Tuesday, October 3, 2006

Illegalized foreigners in Tennessee: 100,000 to 150,000; how many sanctioned employers?

New laws unlikely to deliver punishment comparable to foreigners' fates

The Tennessean reports in this article (about a new state labor law) that there were 100,000 to 150,000 illegalized foreign citizens living in Tennessee last year, according to the Pew Hispanic Center. Consider that out of an estimated state population of 5,962,959 in 2005, this means that anywhere from one to three percent of all people living in Tennessee are now deemed "illegal" - with little hope of ever fully integrating into U.S. society, despite the fact that many have been living here for years and will continue to do so. The Pew Hispanic Center report states that over 70% of all illegalized foreign citizens are from Latin America, many of whom are Hispanic (Brazil accounts for approximately 50% of Latin America's population and its citizens are not considered Hispanic). Asian citizens account for 13%, and European and Canadian citizens combine for a total of 6%.

In regard to the new state and local laws (a similar employer-enforcement bill has been proposed in Clarksville and was reported in this article in the Tennessean), they would at best shift only slightly the current imbalance of immigration enforcement against workers only. Workers are usually the only ones sanctioned for immigration violations - if not by deportation, by simple civic exclusion. It remains to be seen whether any real setbacks will be suffered by Tennessee employers under these new laws, but it seems as if governmental inaction will continue to have a negative effect on employees and no detrimental effect on employers.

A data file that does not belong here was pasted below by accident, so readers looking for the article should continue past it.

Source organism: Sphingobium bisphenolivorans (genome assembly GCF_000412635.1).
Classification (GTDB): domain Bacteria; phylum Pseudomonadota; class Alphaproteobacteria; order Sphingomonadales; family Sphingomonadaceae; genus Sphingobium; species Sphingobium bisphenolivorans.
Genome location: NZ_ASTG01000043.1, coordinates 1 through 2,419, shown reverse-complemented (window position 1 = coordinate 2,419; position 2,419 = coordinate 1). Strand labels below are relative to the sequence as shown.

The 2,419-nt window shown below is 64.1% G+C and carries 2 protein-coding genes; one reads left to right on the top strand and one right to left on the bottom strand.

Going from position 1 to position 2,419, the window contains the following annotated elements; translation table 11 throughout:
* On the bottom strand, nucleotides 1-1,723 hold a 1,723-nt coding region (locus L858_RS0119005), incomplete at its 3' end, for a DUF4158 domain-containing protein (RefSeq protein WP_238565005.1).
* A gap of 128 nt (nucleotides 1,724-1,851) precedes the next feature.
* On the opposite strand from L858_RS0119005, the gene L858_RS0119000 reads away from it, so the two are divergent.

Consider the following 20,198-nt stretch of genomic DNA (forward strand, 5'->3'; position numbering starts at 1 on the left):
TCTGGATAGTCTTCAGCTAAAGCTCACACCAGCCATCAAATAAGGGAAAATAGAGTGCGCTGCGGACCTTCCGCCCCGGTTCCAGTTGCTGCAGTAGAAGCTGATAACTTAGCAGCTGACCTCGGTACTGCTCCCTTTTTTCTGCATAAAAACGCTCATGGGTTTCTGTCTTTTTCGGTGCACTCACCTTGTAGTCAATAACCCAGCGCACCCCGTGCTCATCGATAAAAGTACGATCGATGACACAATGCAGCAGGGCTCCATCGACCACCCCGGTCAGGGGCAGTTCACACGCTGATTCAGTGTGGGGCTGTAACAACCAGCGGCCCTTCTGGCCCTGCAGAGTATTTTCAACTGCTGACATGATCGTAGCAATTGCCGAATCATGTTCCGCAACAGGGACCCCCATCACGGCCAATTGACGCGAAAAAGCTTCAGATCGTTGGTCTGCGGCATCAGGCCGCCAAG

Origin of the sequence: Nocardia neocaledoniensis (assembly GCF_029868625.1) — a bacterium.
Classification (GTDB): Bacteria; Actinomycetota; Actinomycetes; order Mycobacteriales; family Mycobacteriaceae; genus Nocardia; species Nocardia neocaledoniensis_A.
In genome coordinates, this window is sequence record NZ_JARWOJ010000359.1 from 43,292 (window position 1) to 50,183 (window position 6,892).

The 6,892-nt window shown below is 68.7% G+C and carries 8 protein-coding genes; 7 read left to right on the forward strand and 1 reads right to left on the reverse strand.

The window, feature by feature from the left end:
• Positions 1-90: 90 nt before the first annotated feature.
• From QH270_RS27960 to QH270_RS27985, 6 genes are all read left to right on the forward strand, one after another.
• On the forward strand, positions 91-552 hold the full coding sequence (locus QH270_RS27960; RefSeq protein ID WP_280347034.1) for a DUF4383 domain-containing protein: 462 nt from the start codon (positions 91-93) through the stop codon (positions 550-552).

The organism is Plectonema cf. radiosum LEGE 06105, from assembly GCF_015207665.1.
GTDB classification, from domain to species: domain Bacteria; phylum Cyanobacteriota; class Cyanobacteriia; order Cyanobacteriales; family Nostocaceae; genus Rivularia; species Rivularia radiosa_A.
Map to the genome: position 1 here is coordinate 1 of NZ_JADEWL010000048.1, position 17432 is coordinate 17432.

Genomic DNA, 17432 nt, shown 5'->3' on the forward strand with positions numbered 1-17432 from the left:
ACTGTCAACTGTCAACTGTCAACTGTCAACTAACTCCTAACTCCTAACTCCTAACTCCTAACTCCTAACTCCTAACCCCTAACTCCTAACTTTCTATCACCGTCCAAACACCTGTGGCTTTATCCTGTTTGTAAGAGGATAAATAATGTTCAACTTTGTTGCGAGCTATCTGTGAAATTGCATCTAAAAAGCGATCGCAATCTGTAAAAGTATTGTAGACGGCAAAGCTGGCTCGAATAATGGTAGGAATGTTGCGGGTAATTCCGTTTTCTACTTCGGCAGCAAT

Federal law has long prohibited the hiring of illegalized foreign citizens or even legal immigrants without work permits, but enforcement has been lax.

A thought for Tennessee's lawmakers, both state and federal: keep shifting the balance to make repercussions from the immigration system felt equally among employers and employees.

A thought for the executive branch in Tennessee and D.C.: enforce the laws to the letter until we Americans feel how harsh our immigration system is. As commentator Sean Brainsted said in a different context here, "The more that rich and powerful people are held accountable to the same laws that poorer people are, the more likely we are to get rid of ridiculous laws."

And a thought for Tennesseans: Don't hold your breath for stepped-up enforcement of immigration laws against Americans. Stand up for your neighbor now, even if you don't feel the heat of our current immigration system. Even with the new laws, it's not likely you ever will.

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